Mother and author, Aileen Wentraub, puts it this way:
“As if God, the universe or some other holy power were in on the conspiracy to drive all middle-aged women mad, it turns out the symptoms of pregnancy are almost identical to the symptoms of perimenopause: weight gain, breast tenderness, spotting. I had them all.”
Wentraub recalls being sidelined by perimenopause symptoms in her early forties. Somehow no one in her social circle had ever been warned about perimenopause. Wentraub found herself staring into the face of the possibility of having another high-risk pregnancy (or so she thought).
“[I was] thinking about how I, like so many other women in their 40s, am in between ― taking care of both kids and parents ― the sandwich generation. But who is taking care of us while we navigate this new territory? Who is telling us that it is perfectly normal to drive halfway to work before realizing that we forgot to pop in our contacts?”
Marie Hoag, expert in estrogen research famously writes, “Perimenopausal women don’t make eye contact, don’t want to be touched, they slouch, they scuff, and avoid any social interaction if possible.” (1)
Writer, Catherine Crichton, isn’t shy about the hellish periods she experienced once she entered into perimenopause:
“The last one carried on for over three weeks for pity’s sake. Industrial strength sanitary protection is deployed, but fails to hold back the tide. As emergency back-up, tampons and towels are worn simultaneously, sometimes even two tampons at once. White trousers are not my friend. Underwear has been destroyed. I’m fairly aghast at this latest development and find myself equating all this blood loss with the very essence of youth draining away. Will I be a shrivelled old prune by the time it stops?”
So, what’s actually going on here?
What is perimenopause?
Perimenopause is the transitioning phase in between pre-menopause and menopause. Your body transitions from peak fertility, stable hormone levels, and regular menstrual cycles to… well, not.
Women can experience perimenopause in their 30’s and 40’s. The stage can last anywhere from a few months to over a decade. Changes in your body are caused by a decline in estrogen levels (though you’re still able to conceive during perimenopause). Perimenopause is officially over once you’ve reached one full year since your last period.
- hot flashes
- night sweats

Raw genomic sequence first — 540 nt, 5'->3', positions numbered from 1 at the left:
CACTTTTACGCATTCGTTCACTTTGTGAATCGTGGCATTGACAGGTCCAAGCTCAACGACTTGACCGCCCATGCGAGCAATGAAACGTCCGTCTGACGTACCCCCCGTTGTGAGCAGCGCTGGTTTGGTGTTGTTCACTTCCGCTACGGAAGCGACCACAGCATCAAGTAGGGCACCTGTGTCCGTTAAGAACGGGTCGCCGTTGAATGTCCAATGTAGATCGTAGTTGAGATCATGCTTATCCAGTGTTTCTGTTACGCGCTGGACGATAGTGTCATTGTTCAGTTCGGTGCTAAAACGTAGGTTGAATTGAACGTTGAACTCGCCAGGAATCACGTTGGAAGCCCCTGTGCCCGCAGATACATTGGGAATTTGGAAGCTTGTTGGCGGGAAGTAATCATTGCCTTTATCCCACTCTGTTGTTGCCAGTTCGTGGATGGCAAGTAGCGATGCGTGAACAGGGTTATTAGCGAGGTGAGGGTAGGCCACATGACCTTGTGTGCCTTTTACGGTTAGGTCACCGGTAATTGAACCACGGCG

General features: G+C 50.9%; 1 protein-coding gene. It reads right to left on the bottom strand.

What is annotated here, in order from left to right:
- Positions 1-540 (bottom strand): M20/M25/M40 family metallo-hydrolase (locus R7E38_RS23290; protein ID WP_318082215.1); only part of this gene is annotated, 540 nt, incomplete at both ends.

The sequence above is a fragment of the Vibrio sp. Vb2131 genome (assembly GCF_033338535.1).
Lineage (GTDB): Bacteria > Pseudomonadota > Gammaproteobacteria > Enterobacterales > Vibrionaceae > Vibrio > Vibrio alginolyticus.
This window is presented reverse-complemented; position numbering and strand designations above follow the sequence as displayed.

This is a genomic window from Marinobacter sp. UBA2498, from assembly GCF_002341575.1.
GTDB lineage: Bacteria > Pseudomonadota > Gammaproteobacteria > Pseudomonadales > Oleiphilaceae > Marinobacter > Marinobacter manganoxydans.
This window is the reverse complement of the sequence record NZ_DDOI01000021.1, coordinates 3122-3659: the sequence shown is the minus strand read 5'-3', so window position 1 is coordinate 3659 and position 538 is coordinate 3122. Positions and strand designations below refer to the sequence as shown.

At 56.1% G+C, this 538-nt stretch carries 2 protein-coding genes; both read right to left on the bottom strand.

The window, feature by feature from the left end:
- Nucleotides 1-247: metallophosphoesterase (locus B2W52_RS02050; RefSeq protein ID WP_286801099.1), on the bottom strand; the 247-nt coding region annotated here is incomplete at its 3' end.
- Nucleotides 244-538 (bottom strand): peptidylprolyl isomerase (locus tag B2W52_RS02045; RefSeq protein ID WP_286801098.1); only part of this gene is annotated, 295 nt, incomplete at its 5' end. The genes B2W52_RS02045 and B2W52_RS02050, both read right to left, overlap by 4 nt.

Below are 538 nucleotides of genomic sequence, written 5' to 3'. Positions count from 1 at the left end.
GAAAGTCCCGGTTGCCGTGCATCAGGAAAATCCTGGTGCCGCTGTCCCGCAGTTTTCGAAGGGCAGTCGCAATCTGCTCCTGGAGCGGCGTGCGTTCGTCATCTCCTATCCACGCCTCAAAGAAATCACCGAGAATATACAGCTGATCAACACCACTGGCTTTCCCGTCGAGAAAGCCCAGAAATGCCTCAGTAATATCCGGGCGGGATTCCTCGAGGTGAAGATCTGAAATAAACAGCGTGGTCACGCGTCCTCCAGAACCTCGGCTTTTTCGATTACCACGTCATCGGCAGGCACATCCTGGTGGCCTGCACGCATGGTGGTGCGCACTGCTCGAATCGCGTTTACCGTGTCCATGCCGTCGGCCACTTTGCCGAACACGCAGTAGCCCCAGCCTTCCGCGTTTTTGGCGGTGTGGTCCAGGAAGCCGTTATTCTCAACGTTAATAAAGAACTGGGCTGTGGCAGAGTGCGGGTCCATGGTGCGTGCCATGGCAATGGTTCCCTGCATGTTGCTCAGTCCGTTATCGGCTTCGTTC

- vaginal dryness
- urinary tract infections
- very heavy periods
- irregular menstrual cycle
- memory problems
- difficulty concentrating
- muscle pain
- low sex drive
- breast pain
- weight fluctuation
How to Handle Perimenopause
Perimenopause is a natural process, not a disease, so there’s no need to look for a “cure” (however tempting it might be). Of course, there are methods of reducing some of the main symptoms when they interfere with your day-to-day (and your sanity).
Exercise regularly: Staying active can help fight insomnia, weight gain, hot flashes, and mood swings.
Eat more protein: As your muscle mass begins to decrease, boosting your protein intake can help counteract it, as well as help regulate cravings and control blood sugar levels. (4)
Supplement with Omega-3’s: Eat more foods rich in omega-3’s or ask your healthcare practitioner about a quality supplement to help moderate mood swings (4)
Cut down on sugar and caffeine: (Sorry). High sugar and caffeinated beverages can make your hormonal symptoms worse. Hydrate with water and herbal teas instead. (5)
Practice mindful breathing: Breathing exercises can minimize hot flashes and they’re a great way to unwind before bed and help battle stress (6)
Supplement with iron: If you’ve been experiencing very heavy periods, it might be necessary to replenish your body’s iron supplies. Talk to your doctor about testing your iron levels.
Moreover, don’t be afraid to reach out for guidance from your medical care provider. Some women find estrogen therapy is necessary to make their symptoms manageable. Speak to your doctor to find methods that work for your body and your lifestyle.
Disclaimer: This information is not intended to be a substitute for professional medical advice, diagnosis or treatment and is for information only. Always seek the advice of your physician or another qualified health provider with any questions about your medical condition and/or current medication. Do not disregard professional medical advice or delay seeking advice or treatment because of something you have read here.
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